A History of Classical Music through Recordings: Part 4
“Rosa de las Rosas: Cantigas de Santa Maria”. Música Antigua/Eduardo Paniagua. Pneuma (link)
Troubadours fleeing Provence in the aftermath of the Albigensian crusade would have found welcome at the court of King Alfonso X of Castile and Léon in northwestern Iberia. Alfonso, known as El Sabio or ‘the Wise’, gathered together Christian, Muslim, and Jewish scholars and artists during his reign from 1252 to 1284. He introduced various social and legal reforms and encouraged the work of astronomers and astrologers, but his great contribution to music was his commissioning – and possible co-authoring – of a vast collection of songs called the Cantigas de Santa Maria. Compiled over three decades and now surviving in four manuscripts, the Cantigas comprises some 420 poems pertaining to the Virgin Mary; the songs are grouped in tens, nine of each group being narratives describing miracles attributed to Mary (one song recounts how Alfonso himself was healed), with the tenth being a hymn of praise. The poems are in Galician-Portuguese, the forerunner of modern Portuguese, and the music is related to popular songs of the day as well as troubadour and trouvère melodies. The Cantigas manuscripts come with numerous miniatures depicting musicians playing more than 40 different kinds of instruments, a boon to modern academics and performers seeking inspiration for how the music might have been performed. Given the presence of Arabs and Moors at Alfonso’s court, not to mention some Moorish instruments shown in the miniatures, musicologists have been tempted to speculate on an Arabic influence on the music.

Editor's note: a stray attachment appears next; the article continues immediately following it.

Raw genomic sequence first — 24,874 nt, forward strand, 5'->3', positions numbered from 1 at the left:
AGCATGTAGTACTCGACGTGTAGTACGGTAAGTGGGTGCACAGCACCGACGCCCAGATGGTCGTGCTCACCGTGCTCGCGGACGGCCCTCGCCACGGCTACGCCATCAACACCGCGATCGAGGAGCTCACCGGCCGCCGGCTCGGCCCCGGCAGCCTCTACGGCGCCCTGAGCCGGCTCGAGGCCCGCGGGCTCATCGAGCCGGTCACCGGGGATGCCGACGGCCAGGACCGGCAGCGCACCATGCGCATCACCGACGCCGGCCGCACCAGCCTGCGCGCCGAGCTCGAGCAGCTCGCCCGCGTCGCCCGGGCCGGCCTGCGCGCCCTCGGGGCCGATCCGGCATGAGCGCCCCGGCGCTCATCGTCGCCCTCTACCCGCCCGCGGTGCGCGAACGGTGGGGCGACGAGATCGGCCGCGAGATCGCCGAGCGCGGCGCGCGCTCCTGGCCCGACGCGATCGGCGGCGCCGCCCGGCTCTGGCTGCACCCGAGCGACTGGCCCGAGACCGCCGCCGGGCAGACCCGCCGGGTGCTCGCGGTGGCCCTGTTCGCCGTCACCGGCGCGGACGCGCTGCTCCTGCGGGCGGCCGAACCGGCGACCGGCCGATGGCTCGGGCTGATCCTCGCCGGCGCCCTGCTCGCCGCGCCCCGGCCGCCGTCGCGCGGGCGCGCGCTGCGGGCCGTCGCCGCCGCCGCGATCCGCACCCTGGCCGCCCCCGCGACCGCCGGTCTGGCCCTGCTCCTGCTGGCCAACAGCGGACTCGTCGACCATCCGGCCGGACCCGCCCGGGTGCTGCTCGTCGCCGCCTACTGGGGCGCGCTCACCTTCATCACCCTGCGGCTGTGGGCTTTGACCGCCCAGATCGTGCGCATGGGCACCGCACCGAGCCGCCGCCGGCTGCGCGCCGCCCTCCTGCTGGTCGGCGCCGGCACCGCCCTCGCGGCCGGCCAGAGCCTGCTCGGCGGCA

“Laude sulla vita di Gesu”. Concentus Lucensis; I Cantori del Miserere/Stefano Albarello. Tactus (link)
Italy in the 13th century saw the development of a monophonic vernacular religious song called the laudaspirituale (plural laude spirituali), which again shows similarities to the troubadour and trouvère style. Lay fraternities called laudesi gathered to sing such songs, which might be sung in a liturgical context or accompanying processions, but the laude spirituali became associated particularly with the Franciscans, whose order had been founded in the early years of the century; St Francis of Assisi called for his followers to be “God’s minstrels” and sing praise to the Lord. From about 1260, a wave of religious fervour swept through northern Italy and elsewhere as people responded to difficult times with a desire for penitence. Laude were sung by the most ardent of these, the flagellanti, who would walk the streets naked while lashing themselves with whips. Fortunately Concentus Lucensis’s album sounds like the performers were well-behaved; in this recording, unison voices are combined with soloists in a sequence of laude that creates a dramatic narrative of the life of Christ.
“Minnesang: Die Grosse Anthologie”. Various artists. Christophorus (link)